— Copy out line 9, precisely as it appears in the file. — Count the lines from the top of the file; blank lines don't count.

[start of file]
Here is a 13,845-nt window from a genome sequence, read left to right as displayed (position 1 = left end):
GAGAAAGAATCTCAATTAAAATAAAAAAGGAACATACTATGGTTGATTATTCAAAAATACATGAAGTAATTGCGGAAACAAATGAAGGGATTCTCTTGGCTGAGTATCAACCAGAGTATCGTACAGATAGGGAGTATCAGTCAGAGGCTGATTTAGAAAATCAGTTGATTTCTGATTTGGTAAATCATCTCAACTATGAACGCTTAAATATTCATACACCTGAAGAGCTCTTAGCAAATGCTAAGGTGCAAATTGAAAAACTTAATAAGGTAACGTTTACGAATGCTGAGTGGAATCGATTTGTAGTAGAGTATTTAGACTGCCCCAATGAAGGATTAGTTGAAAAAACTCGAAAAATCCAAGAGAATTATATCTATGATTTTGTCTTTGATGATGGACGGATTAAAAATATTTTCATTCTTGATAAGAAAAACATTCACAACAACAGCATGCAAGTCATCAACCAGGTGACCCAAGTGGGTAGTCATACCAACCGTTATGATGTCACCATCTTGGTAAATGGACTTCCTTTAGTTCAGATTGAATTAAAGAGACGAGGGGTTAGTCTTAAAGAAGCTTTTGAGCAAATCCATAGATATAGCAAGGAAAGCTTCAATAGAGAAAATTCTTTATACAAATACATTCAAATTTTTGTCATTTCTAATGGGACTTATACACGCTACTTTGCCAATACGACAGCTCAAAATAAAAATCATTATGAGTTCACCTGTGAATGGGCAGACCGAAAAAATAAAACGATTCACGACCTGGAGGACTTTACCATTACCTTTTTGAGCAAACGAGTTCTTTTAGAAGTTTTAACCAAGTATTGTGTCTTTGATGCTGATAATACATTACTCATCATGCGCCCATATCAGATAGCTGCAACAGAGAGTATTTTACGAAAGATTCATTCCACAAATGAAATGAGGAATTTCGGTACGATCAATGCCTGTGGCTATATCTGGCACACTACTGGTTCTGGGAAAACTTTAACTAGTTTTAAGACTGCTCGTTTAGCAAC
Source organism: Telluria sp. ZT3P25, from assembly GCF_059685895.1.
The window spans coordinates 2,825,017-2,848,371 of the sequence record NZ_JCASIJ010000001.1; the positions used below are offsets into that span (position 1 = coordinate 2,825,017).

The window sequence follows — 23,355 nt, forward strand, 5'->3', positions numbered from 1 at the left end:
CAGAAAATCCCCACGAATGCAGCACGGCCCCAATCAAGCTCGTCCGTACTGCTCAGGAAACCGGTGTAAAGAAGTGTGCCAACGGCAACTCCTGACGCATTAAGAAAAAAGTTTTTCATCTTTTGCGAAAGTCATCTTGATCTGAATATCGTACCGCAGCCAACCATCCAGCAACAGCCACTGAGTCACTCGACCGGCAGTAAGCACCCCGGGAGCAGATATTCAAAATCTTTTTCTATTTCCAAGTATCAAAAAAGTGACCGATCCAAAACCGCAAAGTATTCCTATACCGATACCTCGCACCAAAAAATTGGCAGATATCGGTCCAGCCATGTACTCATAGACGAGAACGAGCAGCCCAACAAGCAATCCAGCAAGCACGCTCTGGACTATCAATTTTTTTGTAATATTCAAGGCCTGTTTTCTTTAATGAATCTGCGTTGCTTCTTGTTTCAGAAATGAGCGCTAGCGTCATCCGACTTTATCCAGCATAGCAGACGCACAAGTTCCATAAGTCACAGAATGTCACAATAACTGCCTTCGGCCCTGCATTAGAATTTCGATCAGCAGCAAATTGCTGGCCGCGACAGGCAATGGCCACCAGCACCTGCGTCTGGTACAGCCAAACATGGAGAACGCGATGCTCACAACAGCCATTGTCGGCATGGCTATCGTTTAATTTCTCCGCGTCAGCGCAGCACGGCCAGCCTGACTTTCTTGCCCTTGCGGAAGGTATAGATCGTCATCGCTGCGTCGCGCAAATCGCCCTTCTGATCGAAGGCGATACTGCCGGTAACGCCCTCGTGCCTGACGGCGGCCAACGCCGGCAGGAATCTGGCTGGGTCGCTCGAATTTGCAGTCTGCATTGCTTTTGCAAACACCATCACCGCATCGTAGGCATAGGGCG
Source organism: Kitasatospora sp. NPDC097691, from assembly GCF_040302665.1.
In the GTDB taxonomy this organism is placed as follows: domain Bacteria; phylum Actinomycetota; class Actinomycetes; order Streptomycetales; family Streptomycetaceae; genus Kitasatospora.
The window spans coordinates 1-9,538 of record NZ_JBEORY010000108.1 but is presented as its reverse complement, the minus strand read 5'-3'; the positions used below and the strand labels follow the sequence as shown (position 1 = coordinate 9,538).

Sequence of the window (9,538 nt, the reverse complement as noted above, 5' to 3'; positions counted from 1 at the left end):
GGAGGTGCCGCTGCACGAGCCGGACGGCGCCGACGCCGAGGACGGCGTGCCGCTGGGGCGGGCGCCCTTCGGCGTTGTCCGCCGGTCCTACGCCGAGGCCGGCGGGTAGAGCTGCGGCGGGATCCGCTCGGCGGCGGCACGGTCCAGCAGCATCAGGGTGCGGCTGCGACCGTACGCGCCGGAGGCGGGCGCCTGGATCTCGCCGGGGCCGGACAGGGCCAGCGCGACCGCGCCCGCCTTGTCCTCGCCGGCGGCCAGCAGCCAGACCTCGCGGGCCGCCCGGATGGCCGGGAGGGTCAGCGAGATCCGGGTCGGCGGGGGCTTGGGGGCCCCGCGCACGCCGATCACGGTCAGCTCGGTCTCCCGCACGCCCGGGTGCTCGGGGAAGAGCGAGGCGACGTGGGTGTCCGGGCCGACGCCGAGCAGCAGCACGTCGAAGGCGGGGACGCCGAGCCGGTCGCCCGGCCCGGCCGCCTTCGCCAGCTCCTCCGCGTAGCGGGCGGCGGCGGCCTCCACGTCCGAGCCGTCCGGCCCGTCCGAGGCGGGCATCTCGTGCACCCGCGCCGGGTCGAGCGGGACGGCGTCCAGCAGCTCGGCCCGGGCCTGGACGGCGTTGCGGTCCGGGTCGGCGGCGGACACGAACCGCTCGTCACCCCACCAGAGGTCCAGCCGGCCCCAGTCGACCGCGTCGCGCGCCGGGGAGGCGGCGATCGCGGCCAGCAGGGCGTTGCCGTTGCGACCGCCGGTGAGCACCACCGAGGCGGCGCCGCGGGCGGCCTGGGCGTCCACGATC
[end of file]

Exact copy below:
The window spans coordinates 1-9,538 of record NZ_JBEORY010000108.1 but is presented as its reverse complement, the minus strand read 5'-3'; the positions used below and the strand labels follow the sequence as shown (position 1 = coordinate 9,538).